The Federal Bureau of Investigation last week released their annual numbers for crime in America. The report offered several different ways to splice the data, but in this case I just wanted to see how Louisville fared in 2006 when compared to 2005. Violent crime was essentially flat (down 1.6 percent), while property crime inched up by a little less than 6 percent.
Here are the raw numbers:
In 2005 the reported population was 623,735. There were a total of 3,896 violent crimes. The city had 55 murders, 209 forcible rapes, 1,822 robberies, and 1,810 aggravated assaults. There were a total of 27,727 property crimes. The city had 7,146 burglaries, 17,150 larceny/thefts, 3,150 car jackings, and 281 arson fires.
In 2006 the reported population was 626,018. There were a total of 3,836 violent crimes. The city had 50 murders, 175 forcible rapes, 1,738 robberies, and 1,873 aggravated assaults. There were a total of 29,431 property crimes. The city had 7,587 burglaries, 17,855 larceny/thefts, 3,694 car jackings, and 295 arson fires.
In 2005 there were 624.6 violent crimes per 100,000 residents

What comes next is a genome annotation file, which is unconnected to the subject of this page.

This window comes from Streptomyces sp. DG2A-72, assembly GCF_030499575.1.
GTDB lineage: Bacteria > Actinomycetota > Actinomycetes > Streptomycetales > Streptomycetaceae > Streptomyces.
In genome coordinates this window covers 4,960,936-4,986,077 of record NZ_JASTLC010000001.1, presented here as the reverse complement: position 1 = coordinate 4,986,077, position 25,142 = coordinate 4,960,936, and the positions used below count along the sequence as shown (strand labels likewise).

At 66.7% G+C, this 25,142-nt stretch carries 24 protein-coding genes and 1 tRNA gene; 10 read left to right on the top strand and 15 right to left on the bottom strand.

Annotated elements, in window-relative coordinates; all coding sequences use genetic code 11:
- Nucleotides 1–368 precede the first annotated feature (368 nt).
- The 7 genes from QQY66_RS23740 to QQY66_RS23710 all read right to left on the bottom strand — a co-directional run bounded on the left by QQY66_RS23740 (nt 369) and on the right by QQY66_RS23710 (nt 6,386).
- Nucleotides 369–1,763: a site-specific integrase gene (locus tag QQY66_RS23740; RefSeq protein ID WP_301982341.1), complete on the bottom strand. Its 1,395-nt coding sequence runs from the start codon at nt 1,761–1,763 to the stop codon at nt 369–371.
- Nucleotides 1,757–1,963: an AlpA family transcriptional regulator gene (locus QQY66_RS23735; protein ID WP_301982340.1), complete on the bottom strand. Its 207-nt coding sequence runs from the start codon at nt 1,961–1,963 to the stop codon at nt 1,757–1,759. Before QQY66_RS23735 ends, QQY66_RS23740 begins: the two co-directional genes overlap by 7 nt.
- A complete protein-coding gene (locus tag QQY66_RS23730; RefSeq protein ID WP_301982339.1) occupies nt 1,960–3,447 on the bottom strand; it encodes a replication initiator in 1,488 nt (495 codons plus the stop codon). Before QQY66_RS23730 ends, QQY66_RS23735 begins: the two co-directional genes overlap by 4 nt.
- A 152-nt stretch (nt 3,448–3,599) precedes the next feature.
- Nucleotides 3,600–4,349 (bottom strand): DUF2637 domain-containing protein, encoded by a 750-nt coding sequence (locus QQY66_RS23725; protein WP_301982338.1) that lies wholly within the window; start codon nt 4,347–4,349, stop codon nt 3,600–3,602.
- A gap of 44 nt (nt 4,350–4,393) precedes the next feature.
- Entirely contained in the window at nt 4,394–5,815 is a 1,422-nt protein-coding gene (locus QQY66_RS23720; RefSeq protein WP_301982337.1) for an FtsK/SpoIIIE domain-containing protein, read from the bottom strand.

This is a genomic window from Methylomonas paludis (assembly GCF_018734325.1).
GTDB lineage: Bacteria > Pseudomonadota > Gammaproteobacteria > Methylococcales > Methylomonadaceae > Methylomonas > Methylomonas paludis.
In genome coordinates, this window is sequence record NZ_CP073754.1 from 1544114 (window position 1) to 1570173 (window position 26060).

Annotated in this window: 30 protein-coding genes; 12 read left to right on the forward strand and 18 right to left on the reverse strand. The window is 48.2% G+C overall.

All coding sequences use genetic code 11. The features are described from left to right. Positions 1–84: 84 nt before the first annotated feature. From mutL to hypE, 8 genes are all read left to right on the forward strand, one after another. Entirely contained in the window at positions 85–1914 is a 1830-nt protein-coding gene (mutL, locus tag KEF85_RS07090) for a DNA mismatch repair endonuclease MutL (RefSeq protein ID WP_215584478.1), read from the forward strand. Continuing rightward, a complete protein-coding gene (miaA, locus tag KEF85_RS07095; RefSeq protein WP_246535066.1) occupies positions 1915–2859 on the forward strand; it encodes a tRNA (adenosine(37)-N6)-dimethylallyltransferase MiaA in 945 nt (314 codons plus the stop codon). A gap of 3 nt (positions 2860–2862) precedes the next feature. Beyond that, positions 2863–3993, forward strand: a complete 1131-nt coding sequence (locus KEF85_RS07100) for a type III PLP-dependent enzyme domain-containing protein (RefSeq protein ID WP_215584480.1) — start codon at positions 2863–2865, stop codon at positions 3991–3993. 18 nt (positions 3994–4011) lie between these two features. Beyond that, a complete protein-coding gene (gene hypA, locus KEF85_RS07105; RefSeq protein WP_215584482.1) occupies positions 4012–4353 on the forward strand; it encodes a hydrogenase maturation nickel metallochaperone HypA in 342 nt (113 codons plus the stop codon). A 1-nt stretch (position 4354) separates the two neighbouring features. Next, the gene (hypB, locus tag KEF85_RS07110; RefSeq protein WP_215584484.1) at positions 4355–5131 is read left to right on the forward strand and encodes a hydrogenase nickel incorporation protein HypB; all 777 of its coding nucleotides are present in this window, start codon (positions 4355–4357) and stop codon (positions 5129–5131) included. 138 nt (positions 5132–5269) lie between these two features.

In 2006 there were 612.7 violent crimes per 100,000 residents
One thing that confuses me is how they're coming up with the city population. There was no explanation in the report, but my guess would have to be that because there are still several police departments in the county that have to report their own crime numbers (St. Matthews Police Department, for example) the FBI only uses the population of the county where the Louisville Police Department is the primary police force.
Louisville is obsessed with it's crime rate and the city is constantly worried that it is becoming some sort of crime haven - but when compared to some other regional cities, it doesn't look half bad for Louisville:
Indianapolis - 960.0 per 100,000
Nashville - 1,526.5 per 100,000
St. Louis - 2,480.6 per 100,000
Cincinnati - 1,218.4 per 100,000
Columbus - 810.5 per 100,000
Memphis - 1,988.2 per 100,000
Hopefully the mayors plan to fill 100 vacant police officer posts in the city can help bring the rate down even lower in the coming years.